The Quad: Week zero festivities offer Bruins opportunities to reconnect with campus, peers
One of the many week zero traditions is Bruin Bash, a concert which invites popular artists to perform at UCLA. This year, UCLA invited performers Tkay Maidza, Yung Baby Tate and Rico Nasty. (Chelsea Rose Westman/Daily Bruin)
By Vivien Su
Sept. 30, 2021 6:44 p.m.
After 18 months of remote learning, the previously desolate UCLA campus is now brimming with excitement and anticipation for the upcoming school year. From the Enormous Activities Fair to zombie tag, many Bruins were able to partake in the week zero traditions reflecting the True Bruin Welcome.
One of the most popular and packed UCLA tradition is the annual Westwood Block Party, which took place Sept. 19 on Broxton Avenue. The event boasts fun games, local foods, musical guests and even a Ferris wheel.
Third-year data theory student Erik Bach said he attended the block party for the first time this year.
“It was kind of crazy. … It was like COVID never even happened,” Bach said. “The vibes are immaculate. It’s basically what I expected from coming here, like a lot of people that are having fun. There were a bunch of companies handing out free stuff.”
Second-year atmospheric and oceanic sciences student Brina Lemke also went to the block party and said it was different than what she had expected.
“I’m more interested in social events, and (the block party) felt more of an activities fair,” Lemke said. “But my roommates and I made sure to grab Diddy Riese before we headed back even though there was a long line. It’s just something you have to get.”
A return to campus also opens up the opportunity to sightsee some of UCLA’s most iconic spots.
Second-year molecular, cell and developmental biology student Cecelia Niu said she was able to get acquainted with campus by touring the area before the official start of school.
“The second day after move-in, I went to tour campus, and that was really fun,” Niu said. “I got to see Royce Hall once again, just go to all the buildings … (and) introduce them to my family.”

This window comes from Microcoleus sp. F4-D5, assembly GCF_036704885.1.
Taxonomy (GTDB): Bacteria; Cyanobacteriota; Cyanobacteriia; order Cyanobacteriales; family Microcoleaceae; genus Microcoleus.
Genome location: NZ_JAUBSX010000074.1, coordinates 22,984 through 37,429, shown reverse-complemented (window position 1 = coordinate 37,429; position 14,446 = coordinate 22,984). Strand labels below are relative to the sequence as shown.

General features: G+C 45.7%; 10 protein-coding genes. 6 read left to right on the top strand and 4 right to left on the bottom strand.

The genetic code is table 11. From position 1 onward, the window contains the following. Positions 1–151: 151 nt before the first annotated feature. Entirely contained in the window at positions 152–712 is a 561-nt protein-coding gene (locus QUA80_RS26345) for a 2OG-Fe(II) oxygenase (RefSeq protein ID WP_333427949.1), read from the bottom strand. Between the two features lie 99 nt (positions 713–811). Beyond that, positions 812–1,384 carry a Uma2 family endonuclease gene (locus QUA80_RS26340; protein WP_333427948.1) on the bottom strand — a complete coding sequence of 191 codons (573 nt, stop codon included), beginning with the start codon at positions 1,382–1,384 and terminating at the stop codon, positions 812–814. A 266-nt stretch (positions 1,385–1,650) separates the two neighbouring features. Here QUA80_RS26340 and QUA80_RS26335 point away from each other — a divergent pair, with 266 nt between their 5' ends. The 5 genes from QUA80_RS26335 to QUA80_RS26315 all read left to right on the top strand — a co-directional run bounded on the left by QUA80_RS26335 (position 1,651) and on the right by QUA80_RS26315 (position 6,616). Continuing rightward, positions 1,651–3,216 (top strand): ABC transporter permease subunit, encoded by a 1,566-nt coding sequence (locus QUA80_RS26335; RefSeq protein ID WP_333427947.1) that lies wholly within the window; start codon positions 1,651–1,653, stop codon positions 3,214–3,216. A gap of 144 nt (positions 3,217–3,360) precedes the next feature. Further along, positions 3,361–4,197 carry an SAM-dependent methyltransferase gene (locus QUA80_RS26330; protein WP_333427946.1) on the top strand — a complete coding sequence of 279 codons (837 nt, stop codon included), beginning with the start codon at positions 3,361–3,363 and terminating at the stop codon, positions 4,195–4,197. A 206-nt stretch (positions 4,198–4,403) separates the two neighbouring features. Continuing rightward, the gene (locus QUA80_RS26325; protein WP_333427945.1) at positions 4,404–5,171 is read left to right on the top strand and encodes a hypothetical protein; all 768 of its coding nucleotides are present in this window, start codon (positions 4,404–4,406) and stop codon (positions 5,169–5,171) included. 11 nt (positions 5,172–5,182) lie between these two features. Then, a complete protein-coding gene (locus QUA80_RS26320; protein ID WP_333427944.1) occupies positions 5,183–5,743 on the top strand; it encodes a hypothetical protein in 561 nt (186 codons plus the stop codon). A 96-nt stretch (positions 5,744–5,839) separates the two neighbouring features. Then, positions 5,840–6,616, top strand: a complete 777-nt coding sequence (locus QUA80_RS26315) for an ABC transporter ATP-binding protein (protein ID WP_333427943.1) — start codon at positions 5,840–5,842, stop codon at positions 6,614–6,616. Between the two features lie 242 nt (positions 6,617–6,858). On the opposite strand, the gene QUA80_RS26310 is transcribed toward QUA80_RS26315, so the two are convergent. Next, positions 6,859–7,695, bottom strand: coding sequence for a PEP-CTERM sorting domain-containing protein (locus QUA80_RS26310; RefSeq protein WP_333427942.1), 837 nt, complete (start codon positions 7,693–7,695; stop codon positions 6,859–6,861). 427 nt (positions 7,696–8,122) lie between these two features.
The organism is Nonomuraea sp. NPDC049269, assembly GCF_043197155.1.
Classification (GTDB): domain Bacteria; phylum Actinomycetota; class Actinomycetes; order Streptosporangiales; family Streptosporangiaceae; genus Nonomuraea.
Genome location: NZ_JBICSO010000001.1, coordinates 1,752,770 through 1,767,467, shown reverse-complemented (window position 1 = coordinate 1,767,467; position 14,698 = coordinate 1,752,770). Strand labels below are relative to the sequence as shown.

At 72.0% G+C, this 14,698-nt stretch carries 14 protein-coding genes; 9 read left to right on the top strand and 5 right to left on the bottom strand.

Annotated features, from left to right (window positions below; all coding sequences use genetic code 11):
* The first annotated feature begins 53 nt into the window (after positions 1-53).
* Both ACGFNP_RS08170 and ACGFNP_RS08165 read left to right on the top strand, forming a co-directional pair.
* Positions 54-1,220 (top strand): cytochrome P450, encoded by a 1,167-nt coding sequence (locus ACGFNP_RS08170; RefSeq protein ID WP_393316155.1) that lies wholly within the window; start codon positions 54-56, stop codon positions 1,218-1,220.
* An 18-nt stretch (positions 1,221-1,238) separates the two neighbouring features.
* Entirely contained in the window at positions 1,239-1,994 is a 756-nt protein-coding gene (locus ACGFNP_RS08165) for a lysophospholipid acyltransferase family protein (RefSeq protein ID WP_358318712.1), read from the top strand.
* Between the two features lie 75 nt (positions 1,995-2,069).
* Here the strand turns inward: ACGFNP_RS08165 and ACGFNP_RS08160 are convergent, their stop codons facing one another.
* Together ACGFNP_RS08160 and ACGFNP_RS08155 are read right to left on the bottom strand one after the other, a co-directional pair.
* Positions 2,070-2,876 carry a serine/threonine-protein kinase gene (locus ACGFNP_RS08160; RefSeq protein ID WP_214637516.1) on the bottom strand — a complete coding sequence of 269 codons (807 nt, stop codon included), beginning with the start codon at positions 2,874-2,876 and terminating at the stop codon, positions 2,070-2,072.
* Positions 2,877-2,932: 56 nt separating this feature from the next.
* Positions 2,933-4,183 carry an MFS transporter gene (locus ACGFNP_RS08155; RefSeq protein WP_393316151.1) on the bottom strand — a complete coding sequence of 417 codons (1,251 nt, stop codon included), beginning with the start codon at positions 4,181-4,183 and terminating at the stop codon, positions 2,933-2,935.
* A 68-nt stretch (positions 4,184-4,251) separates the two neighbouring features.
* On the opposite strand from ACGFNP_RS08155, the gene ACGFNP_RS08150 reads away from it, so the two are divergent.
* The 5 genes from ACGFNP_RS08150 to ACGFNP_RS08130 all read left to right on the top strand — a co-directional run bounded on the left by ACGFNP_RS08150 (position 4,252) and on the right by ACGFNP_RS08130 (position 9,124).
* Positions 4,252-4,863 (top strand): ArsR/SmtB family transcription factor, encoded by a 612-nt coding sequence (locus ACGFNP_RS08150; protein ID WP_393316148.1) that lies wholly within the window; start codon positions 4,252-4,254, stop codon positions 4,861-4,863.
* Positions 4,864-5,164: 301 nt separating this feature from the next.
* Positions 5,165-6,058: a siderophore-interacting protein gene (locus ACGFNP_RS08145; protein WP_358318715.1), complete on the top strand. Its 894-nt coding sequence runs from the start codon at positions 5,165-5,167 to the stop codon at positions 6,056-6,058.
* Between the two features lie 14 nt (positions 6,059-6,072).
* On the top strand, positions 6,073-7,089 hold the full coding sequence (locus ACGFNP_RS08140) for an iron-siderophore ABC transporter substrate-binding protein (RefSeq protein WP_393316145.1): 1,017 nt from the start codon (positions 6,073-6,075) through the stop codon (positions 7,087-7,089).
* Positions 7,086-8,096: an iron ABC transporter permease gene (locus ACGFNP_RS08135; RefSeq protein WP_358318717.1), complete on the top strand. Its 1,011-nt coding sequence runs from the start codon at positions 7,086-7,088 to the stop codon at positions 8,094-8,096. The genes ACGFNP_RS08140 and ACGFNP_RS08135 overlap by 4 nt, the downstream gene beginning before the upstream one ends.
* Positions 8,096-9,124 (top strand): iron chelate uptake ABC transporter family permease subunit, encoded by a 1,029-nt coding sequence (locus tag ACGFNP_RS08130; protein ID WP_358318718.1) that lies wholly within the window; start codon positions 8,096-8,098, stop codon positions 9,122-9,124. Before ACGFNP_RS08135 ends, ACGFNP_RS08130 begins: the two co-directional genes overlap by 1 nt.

Niu also said that she checked out the EAF – held in front of Royce Hall on Sept. 21 – an event that showcases over 500 student organizations and departments.
“It was really fun just walking around campus and seeing all of the clubs that UCLA has and just meeting people, getting to know people from different clubs and different backgrounds and majors,” Niu said.
Of the many traditions UCLA has to offer, one of the most highly anticipated tends to be Bruin Bash, a concert that books musical artists from a variety of genres.
Lemke said events like Bruin Bash are not her favorite but it looked popular nonetheless.
“I saw some Snapchat and Instagram stories from it, and I went, ‘Yeah, I’m really glad other people were able to enjoy it because there are obviously a lot of people there having a lot of fun,'” Lemke said.
While UCLA initiates campuswide welcome events, many clubs host their own activities for students.
Enigma, a science fiction, fantasy and gaming club at UCLA, hosted zombie tag – a game where players start out as either a zombie or human and the zombies try to tag humans to turn them into zombies.
“I found out about zombie tag from the activities fair,” Lemke said. “I met (a lot of) people. … Since so many people were zombies, even an hour into it, we kind of just got to sit around and socialize, which is really cool, and catch some humans.”
Lemke said she appreciates the lively campus culture and is excited to interact more closely with people now that the year is in full swing.
“Last year, even though I was a student, it barely felt like it … for me personally, it’s really hard for me to connect with people online,” Lemke said. “So being in person, I feel like a lot more opportunities have opened up. I’m really excited to get to know my professors personally and just to see what opportunities there might be for people in my major.”
The week zero welcome events gave all Bruins, new and old, a taste of UCLA’s campus life and culture and left them excited for what the rest of the school year has in store.
“I expected people on campus to be kind and helpful and friendly and open to new people,” Lemke said. “But it still caught me off guard how willing everybody is to just sit down and have a laugh or just chat with the person behind you in line for an hour or something.”